Grief is a powerful thing, and can be very dangerous, especially if you let it consume you and take over your life. As anyone who’s gone through it will attest, it’s one of the most difficult things a person can or could ever deal with. Those who are able to avoid it for the majority of their lives are the lucky ones, although they may well be in the minority.
Such is the overarching topic of conversation within Andrew Cull’s debut novel, Remains. A tragic story of loss and despair, it gives nightmarish literary life to the darkness that is immense grief. The result is a tale of horror that is as black as it is despairing.
Remains tells the story of Lucy Campbell — a mother who lost her son far too early and has suffered greatly since. Feeling like her life ended when her beloved son’s did, she’s been in and out of a mental institution after being so grief stricken that she couldn’t manage. Even after her stay, she remains unable to really cope with the great loss that she unjustly suffered.
Alex Campbell came from a loving home, and was everything to his parents, Matt and Lucy. One night Alex didn’t come home when he was supposed to, and his mother simply thought that he’d lost track of time. She decided to give him some leniency, but unfortunately her positive thoughts were not reality. For some reason, a disturbed man kidnapped the young boy, took him to a random house (which just so happened to be empty because its occupants had gone on vacation the day prior), and murdered him in one of the upstairs bedrooms. The motive was never really discovered, and the parents were kept in the dark by the police, out of respect for their sanity. That is, until the details of what happened leaked out.
That house, at 1428 Montgomery, is as much of a character as (almost) any human being within Remains‘ narrative. It calls to Lucy, haunts her dreams, and acts as white noise that never leaves her mind and ears. It’s also a place where she continues to find herself, almost as if she’s drawn to it on autopilot, and is a major part of this horrific tale of grief and despair.
This story, you see, is inspired by a case of death, seances and possession that played out in San Francisco, California, back in the 70s. The author makes mention of it in the foreword, and then goes on to set this book in the same, normally sunny city. However, cold is a theme throughout the 203 pages that tell this story, and it’s used effectively to describe and foreshadow events, feelings and the characters’ sanity. The house at 1428 Montgomery is always described as being cold, and the same is true of the areas around Lucy, at her apartment and the room she stayed in at the mental health hospital. In fact, things begin with a description of that tiny location, where it’s said that a corner of the room is so black and transfixing that nurses avoid entering after dark.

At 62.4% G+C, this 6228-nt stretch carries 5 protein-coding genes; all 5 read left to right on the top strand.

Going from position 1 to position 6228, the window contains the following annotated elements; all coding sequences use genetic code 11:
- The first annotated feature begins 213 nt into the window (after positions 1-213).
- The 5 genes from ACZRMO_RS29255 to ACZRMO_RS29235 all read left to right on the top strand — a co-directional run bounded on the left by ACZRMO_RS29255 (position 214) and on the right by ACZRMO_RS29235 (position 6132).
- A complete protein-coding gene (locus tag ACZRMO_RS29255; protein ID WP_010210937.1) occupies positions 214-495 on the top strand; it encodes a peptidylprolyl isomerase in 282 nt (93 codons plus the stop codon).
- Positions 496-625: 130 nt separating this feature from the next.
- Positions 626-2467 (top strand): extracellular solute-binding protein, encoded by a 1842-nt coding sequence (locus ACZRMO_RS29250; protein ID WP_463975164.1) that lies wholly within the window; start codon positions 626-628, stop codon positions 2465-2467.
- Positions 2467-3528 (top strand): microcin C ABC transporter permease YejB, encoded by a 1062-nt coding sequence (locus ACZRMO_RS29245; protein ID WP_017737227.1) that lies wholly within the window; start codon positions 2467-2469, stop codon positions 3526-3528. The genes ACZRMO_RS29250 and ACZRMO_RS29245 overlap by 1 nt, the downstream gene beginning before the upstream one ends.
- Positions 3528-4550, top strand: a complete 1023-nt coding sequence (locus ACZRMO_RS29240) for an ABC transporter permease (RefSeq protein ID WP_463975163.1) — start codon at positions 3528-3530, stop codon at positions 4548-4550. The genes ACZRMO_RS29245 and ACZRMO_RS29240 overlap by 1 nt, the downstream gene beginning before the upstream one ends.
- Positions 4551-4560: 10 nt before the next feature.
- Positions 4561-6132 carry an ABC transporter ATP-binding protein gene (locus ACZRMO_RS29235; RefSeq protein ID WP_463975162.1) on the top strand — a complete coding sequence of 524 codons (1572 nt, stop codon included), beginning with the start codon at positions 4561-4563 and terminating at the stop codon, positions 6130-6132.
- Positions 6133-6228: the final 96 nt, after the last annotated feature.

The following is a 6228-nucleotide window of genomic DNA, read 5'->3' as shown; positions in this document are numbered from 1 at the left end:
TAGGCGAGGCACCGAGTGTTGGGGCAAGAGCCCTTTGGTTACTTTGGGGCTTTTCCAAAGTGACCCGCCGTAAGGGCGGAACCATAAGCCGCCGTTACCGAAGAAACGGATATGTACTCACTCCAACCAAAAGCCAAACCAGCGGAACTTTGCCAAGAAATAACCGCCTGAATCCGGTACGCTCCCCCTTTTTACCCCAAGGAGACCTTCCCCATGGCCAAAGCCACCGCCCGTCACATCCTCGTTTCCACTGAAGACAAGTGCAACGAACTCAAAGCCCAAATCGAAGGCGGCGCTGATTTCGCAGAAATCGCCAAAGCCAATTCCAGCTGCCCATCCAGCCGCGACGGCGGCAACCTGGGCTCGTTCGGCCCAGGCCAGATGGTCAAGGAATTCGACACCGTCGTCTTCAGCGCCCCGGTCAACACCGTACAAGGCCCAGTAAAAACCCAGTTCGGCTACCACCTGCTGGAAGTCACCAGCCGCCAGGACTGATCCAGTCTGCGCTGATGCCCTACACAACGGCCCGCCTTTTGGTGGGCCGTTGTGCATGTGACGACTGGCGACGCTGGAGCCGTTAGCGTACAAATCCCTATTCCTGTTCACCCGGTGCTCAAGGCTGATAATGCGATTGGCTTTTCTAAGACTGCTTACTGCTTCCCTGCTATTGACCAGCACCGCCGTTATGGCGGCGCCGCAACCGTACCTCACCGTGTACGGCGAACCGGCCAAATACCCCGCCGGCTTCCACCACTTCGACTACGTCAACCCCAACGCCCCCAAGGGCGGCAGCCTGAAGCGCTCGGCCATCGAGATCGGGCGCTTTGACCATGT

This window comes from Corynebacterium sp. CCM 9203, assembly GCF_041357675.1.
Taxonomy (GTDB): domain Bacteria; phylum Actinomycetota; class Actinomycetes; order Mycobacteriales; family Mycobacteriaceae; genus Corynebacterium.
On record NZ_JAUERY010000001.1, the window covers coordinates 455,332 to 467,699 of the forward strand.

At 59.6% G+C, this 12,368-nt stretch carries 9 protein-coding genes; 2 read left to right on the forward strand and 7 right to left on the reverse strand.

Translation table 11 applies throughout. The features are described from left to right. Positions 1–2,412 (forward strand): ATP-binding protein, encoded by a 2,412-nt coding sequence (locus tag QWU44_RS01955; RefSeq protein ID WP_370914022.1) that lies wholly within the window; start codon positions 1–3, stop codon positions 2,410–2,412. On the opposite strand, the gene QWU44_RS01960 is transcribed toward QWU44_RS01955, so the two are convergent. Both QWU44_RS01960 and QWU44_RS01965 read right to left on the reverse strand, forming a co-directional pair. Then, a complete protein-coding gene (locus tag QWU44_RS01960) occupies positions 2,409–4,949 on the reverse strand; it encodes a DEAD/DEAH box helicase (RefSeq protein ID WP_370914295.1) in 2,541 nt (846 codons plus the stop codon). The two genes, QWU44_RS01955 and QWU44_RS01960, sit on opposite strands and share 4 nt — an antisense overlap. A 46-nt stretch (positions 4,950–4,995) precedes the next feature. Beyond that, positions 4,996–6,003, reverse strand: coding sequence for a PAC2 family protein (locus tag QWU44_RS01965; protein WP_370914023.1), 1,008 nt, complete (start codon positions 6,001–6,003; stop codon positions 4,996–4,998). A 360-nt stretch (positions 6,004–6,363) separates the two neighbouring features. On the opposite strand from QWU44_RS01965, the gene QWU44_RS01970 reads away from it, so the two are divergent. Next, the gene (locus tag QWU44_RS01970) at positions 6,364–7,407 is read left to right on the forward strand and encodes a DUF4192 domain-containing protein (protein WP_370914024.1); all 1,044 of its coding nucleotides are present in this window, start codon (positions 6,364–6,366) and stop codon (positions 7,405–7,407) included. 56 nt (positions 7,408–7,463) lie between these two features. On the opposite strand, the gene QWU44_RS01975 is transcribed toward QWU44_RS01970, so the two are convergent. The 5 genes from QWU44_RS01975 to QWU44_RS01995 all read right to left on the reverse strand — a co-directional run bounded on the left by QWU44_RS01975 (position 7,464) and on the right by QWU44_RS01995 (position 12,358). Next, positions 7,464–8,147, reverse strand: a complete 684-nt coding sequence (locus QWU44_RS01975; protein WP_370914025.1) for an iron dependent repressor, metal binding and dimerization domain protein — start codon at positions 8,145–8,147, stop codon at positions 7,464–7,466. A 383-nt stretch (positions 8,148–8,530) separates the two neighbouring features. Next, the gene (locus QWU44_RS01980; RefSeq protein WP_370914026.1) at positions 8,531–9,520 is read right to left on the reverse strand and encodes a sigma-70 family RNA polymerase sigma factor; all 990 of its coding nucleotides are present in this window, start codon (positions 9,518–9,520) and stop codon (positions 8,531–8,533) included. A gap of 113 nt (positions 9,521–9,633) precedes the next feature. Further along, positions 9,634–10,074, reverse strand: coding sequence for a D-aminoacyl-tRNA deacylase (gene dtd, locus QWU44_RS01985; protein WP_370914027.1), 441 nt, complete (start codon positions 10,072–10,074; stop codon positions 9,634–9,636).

All around the house, and the city it inhabits, a cold and potentially dangerous winter threatens snow, sleet and freezing rain. This weather system provides a gloomy theme for a book that uses it well and benefits from it. After all, grief is a gloom filled state of mind, as many of us know. The odd thing about this, though, is that we’re talking about San Francisco, California, which sits within one of the hottest parts of North America. What’s described in this book is a typical winter in Canada, or the Northern United States where the weather can sometimes be worse than it is in Canada. Not California, where the sun is strong, rain is common and snow isn’t a regular thing. I don’t know if this was a conscious decision because of the themes of this story, or if it was an oversight.
Cold truly does play a significant role here, so it’s hard to say for sure. The odd weather just kind of took me out of the story a bit.
While being called to and consumed by the house where her son died for unknown reasons, Lucy continues to grieve in a very strong, and somewhat disturbed way. She starts to believe that, if she can just get inside of 1428 Montgomery, she’ll be able to contact and talk to Alex. Perhaps also find out where he is, and whether or not he’s okay. Delusional? Maybe. Grief can make people do strange things, though.
As someone who’s dealt with, and continues to work through immense grief, I appreciated how Remains tackled the subject. Although it takes things to extremes, it did a good job of capturing what grief feels like, and creating a story around that. By practically turning it into a character itself, this book succeeds in presenting its message.
Remains is dark, disturbing and sometimes brutal, and it doesn’t shy away from strong descriptions of violence and gore. As such, it’s not for the faint of heart, the easily squeamish or those who tend to get frequent nightmares. That’s not to say that it’s gore porn or anything like that, because it’s not. It’s just dark, and has some strong scenes that will likely stick with people.
This was a book that started incredibly well, and gave me a bit of a chill during its first thirty or so pages, before I had to put it down for the night to try to get some sleep. It continued to impress me with its descriptions of darkness, grief, love and loneliness, and had some really great lines, as I read through the rest of its 203 pages. The winter storm confused me a little, and the ending wasn’t as great as I’d hoped it would be, but overall this ended up being quite a good book. It’s something I’m glad I heard about, requested and read, and something that I can easily recommend to fans of horror.
This review is based on a copy of the book that we were provided with by its publisher.